Thursday, 30 October 2014

Charles Bukowski- Pulp

Virgin Publishing

Charles Bukowski

"It was a hellish hot day and the air conditioner was broken. A fly crawled across the top of my desk. I reached out with the open palm of my hand and sent him out of the game."

Apologies to anyone sick of the constant Bukowski (and Auster) reviews going up on this blog recently, but I'm on a kick to complete their bibliographies and nothing will stop me. Well, plenty of things might stop me, but I hope they don't, okay? My accelerated race through the German-born author's bibliography led to the mild disappointment of his final, thinly-veiled autobiographical piece Hollywood, which itself upon completion left only one final mysterious novel for me to look at; the enigmatic, satirical, frustrated and unresolved Pulp. Before I received my copy through the mail I really had no idea what to expect (I tend to avoid book summations of works by authors I already respect, just to keep things as a surprise), and now, coming out of the novel, I feel somewhat overwhelmed by the strange combination of thoughts it left me with. It's not a good book, but it's a very interesting one.

I don't want to go into too much detail regarding the plot, for reasons that shall hopefully seem apparant, but let me start by saying that Pulp is both completely and undeniably unoriginal, and yet something totally unique. I think I might have to explain that one; the unoriginality is rather more obvious; Pulp is a satirical pastiche of hard-boiled detective fiction that includes all of the obvious stereotypes of the genre, ramped up to a Spinal Tap-like eleven with a notable ferocity. Bukowski's lead private dick is Nick Belane, a run-down no-good scumbag who, as these things go, is unexpectedly called upon by the most fatal of femme fatale's  to investigate a case. Her name is Lady Death, and her existence leads into the more self-referential, metaphysical side to this novel, which we'll get to in a second.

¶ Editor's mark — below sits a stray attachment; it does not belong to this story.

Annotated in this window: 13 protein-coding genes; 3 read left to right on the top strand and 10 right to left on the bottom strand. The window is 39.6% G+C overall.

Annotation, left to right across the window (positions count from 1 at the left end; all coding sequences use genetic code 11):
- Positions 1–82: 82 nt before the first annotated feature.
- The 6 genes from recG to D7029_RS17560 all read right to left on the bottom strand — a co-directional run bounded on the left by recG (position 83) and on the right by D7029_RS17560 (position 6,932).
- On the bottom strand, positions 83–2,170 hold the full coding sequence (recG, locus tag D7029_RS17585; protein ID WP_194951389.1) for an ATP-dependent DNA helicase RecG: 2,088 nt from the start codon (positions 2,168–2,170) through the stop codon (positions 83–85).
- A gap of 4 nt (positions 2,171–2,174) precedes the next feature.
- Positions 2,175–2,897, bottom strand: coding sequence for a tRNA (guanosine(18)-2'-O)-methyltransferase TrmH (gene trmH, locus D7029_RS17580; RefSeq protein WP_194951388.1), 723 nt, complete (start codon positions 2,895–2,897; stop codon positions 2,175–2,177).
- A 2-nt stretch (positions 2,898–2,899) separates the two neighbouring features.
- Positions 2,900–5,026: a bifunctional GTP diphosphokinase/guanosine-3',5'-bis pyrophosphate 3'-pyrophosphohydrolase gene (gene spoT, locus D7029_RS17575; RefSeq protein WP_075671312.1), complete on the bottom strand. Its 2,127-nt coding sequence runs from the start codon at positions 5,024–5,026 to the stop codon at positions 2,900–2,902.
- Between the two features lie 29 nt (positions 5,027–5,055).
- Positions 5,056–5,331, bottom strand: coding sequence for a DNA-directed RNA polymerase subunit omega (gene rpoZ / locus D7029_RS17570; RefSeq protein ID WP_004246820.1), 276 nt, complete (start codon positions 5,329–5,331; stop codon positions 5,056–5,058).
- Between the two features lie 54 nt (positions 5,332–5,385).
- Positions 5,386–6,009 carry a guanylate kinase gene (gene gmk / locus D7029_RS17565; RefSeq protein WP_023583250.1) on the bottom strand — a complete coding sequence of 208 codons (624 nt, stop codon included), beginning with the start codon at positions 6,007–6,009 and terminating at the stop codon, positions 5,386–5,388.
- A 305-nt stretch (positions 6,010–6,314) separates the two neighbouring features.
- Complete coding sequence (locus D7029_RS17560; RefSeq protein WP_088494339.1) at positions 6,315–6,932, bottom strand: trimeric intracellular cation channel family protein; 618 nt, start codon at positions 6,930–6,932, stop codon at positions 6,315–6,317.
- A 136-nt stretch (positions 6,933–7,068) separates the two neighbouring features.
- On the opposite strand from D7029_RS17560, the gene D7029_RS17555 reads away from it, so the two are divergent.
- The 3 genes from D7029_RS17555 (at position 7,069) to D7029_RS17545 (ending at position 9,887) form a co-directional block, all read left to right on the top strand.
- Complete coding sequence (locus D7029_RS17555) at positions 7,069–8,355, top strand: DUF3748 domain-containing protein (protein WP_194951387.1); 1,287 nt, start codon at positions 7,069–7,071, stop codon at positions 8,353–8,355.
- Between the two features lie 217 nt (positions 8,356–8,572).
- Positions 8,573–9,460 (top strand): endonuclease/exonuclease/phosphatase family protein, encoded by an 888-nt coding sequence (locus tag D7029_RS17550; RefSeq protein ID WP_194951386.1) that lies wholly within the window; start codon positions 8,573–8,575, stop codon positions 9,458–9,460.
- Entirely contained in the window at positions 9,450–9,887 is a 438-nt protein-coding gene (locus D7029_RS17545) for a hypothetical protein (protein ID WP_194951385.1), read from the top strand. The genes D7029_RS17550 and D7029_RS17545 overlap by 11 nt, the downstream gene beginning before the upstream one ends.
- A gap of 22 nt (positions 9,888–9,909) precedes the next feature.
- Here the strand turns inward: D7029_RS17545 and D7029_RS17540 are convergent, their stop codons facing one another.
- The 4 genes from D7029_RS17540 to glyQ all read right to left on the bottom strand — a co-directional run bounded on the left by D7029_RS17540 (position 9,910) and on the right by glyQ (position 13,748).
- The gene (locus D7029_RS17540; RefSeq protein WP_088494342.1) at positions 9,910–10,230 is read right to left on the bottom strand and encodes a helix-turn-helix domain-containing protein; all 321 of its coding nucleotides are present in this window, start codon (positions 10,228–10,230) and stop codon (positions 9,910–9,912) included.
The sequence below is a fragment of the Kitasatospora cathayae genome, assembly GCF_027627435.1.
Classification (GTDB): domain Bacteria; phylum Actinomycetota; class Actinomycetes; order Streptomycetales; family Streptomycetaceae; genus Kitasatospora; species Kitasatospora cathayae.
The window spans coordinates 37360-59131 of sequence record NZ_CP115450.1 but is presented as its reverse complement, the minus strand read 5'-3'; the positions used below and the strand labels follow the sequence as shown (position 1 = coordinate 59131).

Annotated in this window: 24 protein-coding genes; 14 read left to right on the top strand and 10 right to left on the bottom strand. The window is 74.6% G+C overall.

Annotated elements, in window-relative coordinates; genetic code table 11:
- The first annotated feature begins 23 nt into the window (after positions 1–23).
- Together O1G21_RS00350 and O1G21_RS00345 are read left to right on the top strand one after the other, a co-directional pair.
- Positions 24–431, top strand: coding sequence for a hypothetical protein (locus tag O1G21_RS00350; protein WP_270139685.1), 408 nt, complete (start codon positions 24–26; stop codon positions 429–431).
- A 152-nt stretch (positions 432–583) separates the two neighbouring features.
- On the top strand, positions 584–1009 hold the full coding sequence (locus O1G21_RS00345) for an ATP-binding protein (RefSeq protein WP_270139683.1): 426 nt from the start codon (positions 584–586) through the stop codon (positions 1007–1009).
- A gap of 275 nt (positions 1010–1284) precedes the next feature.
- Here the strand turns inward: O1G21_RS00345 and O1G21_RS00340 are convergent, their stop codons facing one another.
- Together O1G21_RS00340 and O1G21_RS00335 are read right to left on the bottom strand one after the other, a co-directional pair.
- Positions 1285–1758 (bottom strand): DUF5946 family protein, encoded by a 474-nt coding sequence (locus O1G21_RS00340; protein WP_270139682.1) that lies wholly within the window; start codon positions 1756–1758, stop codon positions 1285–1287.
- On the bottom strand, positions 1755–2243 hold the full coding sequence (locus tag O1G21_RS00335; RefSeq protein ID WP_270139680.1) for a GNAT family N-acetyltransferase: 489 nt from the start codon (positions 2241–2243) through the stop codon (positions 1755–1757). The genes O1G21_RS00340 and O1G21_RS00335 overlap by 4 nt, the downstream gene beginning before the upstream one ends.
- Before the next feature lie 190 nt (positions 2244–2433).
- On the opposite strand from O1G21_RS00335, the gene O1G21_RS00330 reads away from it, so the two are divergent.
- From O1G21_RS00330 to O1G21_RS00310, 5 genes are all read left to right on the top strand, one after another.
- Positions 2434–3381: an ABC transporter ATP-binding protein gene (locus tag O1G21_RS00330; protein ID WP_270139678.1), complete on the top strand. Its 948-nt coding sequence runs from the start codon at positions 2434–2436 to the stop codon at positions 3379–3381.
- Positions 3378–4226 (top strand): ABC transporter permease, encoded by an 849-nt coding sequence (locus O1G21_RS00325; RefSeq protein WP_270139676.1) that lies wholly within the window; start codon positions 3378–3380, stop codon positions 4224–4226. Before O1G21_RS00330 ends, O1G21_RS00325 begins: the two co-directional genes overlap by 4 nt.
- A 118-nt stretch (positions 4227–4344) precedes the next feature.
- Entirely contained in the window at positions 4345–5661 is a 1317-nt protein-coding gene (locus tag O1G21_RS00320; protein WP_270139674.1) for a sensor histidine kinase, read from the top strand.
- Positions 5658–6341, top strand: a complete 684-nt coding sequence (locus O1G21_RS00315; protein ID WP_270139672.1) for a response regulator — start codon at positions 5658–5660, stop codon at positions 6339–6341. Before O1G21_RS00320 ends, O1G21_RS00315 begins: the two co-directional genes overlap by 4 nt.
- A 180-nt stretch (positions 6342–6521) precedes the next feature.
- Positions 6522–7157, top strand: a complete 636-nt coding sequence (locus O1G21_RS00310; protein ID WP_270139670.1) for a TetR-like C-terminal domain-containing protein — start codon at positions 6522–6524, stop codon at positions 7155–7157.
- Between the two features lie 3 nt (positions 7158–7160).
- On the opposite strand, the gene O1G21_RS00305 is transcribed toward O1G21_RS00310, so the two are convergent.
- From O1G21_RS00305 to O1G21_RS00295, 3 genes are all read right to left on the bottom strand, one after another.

“I was feeling unfulfilled and, frankly, rather crappy about everything. I wasn't going anywhere and neither was the rest of the world. We were all just hanging around waiting to die and meanwhile doing little things to fill the space. Some of us weren't even doing little things.”

As these often go, Belane quickly finds himself picking up a couple of other cases, all of which seem to confusingly entwine with Lady Death. As he investigates, Belane pushes himself further and further into trouble- more trouble than Bukowski himself had expected, and so Belane finds himself having to viciously fight his way out of these desperate situations. Bukowski dedicates the book 'to bad writing', and all reports regarding Bukowski's thoughts on the writing process suggest the corners he found himself putting Belane in were as a result of his own lack of planning. This continues throughout the whole book, and so at no point does the reader get a solid grip on what's actual going on. Bukowski might have eventually sorted these problems out, but inconveniently died before he could, and as a result the plot is very poorly structured